The BBC has sold its historic Maida Vale studios to a partnership that includes the Oscar-winning composer Hans Zimmer and the film producers Tim Bevan and Eric Fellner.
The venue in north-west London has hosted thousands of performances from generations of pop and rock royalty including the Beatles, David Bowie, Led Zeppelin, Dusty Springfield, Beyoncé and Adele.
It was also the home of the BBC Symphony Orchestra and the experimental BBC Radiophonic Workshop (where the Doctor Who theme was recorded), and hosted live music events for BBC radio stations, ranging from John Peel sessions to Radio 1’s Live Lounge recordings.
The new owners, which also include Zimmer’s business partner Steven Kofsky, have agreed to continue the venue’s legacy as a centre for pioneering music making and retain the building’s original facade.
Initial plans say the venue will remain as a studio space, with a multimillion-pound refurbishment plan. There will also be the creation of a not-for-profit education facility.
Zimmer, who has composed scores for dozens of films including The Lion King, Gladiator, Top Gun: Maverick and the Pirates of the Caribbean franchise, paid tribute to the venue’s history.
“The first time I worked for the BBC at their Maida Vale studios was 45 years ago,” he said. “I was just a kid, in awe, honoured to be booked to play on one of my first sessions. I still remember the strong pull, the desire to touch the walls, as if that would somehow allow me to connect to the artists whose extraordinary music had resonated against these walls on a daily basis.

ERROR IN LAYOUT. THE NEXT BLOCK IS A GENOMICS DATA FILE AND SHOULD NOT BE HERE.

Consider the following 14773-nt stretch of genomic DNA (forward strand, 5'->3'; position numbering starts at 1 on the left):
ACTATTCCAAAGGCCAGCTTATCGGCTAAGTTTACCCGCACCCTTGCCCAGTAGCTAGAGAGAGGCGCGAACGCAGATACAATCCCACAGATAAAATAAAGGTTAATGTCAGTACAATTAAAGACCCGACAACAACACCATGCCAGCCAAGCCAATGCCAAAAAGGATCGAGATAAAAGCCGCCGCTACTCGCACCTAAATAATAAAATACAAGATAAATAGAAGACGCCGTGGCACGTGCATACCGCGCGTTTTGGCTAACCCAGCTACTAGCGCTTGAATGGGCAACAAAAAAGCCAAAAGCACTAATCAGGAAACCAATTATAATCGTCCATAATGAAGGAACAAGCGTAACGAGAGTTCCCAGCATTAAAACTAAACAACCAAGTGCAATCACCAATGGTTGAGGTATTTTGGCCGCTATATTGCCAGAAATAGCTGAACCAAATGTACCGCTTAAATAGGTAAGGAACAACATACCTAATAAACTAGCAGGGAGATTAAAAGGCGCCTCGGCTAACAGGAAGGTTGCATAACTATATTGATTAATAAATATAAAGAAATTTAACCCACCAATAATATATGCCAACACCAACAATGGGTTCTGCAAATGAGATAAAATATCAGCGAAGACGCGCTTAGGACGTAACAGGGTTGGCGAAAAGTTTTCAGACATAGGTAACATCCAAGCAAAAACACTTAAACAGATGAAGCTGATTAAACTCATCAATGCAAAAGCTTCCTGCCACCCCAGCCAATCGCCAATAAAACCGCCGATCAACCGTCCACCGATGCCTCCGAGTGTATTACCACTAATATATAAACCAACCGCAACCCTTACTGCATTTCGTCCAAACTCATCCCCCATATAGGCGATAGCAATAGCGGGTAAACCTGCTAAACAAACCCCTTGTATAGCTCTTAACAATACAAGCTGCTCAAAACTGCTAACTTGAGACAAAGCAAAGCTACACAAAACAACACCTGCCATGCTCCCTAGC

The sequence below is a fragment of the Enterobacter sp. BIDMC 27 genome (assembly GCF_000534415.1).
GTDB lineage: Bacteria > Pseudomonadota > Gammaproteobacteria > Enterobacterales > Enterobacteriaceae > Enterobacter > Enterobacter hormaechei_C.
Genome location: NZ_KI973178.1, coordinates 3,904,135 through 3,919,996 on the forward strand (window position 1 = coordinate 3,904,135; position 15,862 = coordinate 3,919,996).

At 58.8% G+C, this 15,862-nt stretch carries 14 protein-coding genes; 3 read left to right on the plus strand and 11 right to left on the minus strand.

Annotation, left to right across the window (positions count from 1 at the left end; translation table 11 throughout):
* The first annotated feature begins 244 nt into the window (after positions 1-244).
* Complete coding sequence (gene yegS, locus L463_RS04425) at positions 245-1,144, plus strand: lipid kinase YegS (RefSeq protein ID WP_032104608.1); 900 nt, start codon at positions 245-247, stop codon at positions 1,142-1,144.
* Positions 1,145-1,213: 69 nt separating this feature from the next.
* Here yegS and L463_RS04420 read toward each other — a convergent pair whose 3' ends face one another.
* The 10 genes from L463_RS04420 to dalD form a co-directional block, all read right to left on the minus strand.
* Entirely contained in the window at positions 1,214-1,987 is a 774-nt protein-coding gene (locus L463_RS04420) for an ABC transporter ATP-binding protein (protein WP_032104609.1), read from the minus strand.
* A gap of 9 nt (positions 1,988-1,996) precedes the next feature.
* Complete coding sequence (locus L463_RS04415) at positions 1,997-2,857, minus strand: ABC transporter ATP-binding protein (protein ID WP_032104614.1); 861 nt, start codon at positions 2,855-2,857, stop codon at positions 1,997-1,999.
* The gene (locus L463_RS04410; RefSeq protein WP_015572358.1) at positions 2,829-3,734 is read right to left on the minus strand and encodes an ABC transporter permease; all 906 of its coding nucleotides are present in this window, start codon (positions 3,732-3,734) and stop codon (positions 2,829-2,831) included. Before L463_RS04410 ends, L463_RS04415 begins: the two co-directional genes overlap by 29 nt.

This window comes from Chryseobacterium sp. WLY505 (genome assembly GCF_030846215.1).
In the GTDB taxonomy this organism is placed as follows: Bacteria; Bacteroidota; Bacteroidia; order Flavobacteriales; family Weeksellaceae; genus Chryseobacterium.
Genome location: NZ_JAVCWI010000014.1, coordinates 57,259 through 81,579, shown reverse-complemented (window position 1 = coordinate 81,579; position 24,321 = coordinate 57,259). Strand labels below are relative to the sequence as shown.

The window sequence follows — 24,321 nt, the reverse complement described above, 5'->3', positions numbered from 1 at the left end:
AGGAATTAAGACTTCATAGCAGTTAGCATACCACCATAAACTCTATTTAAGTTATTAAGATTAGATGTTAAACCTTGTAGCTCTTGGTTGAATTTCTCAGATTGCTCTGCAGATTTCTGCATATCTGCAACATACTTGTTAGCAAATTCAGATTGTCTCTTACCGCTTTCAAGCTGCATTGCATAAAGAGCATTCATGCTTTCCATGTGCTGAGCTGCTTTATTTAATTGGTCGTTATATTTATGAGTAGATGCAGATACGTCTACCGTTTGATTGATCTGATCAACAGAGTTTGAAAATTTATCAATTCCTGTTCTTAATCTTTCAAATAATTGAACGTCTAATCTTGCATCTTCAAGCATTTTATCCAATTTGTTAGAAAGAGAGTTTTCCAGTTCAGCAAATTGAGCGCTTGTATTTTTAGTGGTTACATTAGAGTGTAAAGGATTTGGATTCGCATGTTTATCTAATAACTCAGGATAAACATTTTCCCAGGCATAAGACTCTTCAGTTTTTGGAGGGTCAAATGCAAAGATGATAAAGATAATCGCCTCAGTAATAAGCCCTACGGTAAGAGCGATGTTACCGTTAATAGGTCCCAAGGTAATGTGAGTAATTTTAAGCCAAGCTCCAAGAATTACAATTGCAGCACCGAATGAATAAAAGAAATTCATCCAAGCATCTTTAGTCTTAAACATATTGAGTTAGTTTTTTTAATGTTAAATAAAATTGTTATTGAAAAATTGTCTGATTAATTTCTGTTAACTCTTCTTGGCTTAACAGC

“This was a place of revolutionary science in the service of art, this was a place that inspired you to give your best, where music was performed around the clock and art was taken seriously. For the people by the people. This was the place that kept a struggling musician like me from giving up.”
Bevan and Fellner, the co-chairs of the production company Working Title Films and the producers behind critical and commercial hits including Notting Hill, Bridget Jones’s Diary, Love Actually and Frost/Nixon, said the studios were “synonymous with artistic excellence” and had “become part of the fabric of the UK’s pioneering cultural industry”.
The building was constructed in 1909 as a rollerskating venue before being bought by the BBC in 1933 and refurbished into studios.
The broadcaster announced in 2018 that it planned to move its live music base to Stratford in east London, after previously saying Maida Vale studios was “wholly unsuitable for the 21st century”, with problems including asbestos.
Among the figures calling for the venue to be saved was the Radiohead producer Nigel Godrich, who said it was “every bit as important as Abbey Road studios”.
The building was Grade II-listed in 2020 but the BBC was criticised for objecting to the decision, which lowered its potential value because it could not be demolished and sold for new, lucrative apartments.
The BBC said it intended to move to its new site by late 2025. The location will contain recording and rehearsal studios and provide a purpose-built base for the BBC performing groups.
Lorna Clarke, the director of music at the BBC, said: “Maida Vale has played such an important part in the BBC’s history, and its significance in popular culture is huge. We are so pleased to secure a sale which looks to continue the bright, vibrant future of music making in this iconic building – not only providing new studio spaces but jobs and an education facility.”
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